1944-01-01

PHYSICAL CHARACTERISTICS of ROUGHNESS in INTERNAL-COMBUSTION ENGINES 440155

EXPERIMENTS have been run to find relationships between the primary causes and the outward effects of roughness as produced by a single-cylinder engine and by an 8-in-line engine.
This was done by recording simultaneously on a multi-element oscillograph, oscillograms of the following phenomena:
  1. 1.
    Sound pressure near the engine.
  2. 2.
    Vibrations of the crankcase structure.
  3. 3.
    Lateral vibrations of the flywheel.
  4. 4.
    Lateral vibrations of the crankshaft.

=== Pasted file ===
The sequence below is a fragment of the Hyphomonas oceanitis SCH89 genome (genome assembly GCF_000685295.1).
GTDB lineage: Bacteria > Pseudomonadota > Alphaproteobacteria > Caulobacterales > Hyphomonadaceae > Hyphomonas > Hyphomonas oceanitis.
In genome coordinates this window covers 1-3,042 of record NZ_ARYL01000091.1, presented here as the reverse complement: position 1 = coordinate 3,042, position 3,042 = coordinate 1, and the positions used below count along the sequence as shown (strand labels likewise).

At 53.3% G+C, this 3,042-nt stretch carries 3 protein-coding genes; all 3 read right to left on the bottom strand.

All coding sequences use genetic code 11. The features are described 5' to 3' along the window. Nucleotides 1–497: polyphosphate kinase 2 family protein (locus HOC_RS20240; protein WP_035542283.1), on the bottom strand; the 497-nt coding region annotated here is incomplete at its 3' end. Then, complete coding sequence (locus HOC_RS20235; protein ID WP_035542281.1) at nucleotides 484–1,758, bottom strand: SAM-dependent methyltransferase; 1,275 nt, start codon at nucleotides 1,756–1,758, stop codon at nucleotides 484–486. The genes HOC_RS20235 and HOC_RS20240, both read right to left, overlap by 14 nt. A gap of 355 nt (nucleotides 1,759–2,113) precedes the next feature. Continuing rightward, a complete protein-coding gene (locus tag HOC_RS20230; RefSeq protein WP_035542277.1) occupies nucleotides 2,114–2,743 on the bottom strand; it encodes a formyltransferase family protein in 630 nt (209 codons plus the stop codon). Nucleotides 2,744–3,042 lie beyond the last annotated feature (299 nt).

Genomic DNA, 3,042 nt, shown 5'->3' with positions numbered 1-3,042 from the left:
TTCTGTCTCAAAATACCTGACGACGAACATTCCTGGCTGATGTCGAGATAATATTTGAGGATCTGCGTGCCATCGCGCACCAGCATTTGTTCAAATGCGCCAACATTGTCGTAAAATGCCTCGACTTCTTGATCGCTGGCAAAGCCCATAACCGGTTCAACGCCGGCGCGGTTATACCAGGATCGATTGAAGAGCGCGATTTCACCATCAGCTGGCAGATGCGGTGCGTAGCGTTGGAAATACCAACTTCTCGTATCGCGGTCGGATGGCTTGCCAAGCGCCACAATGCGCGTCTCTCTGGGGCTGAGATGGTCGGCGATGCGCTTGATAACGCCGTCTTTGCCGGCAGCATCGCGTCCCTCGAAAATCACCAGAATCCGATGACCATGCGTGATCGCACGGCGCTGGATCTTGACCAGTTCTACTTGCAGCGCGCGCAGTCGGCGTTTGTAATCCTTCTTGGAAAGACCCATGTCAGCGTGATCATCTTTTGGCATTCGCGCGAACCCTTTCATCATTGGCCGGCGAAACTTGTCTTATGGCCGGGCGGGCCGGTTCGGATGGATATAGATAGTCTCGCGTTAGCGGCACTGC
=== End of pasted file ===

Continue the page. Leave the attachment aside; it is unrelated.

5. 5.
    Pressure development in the combustion chamber.
A study of the oscillograms reveals that the sensation of roughness in both of these engines is closely related to a shock type of excitation that is developed in the crankshaft-flywheel system.
In the single-cylinder engine this phenomenon was affected by any change in engine conditions which altered the development of the combustion pressures. Moreover, the sensation of roughness was greatly diminished by using a so-called “flexi-disc flywheel.”
In the multicylinder engine, the shock type of excitation of the crankshaft-flywheel system as well as the sensation of roughness could be affected in two different ways:
  1. 1.
    By changing the characteristics of the pressure development.
  2. 2.
    By changing piston weight and thus altering inertial forces acting on the crankshaft.

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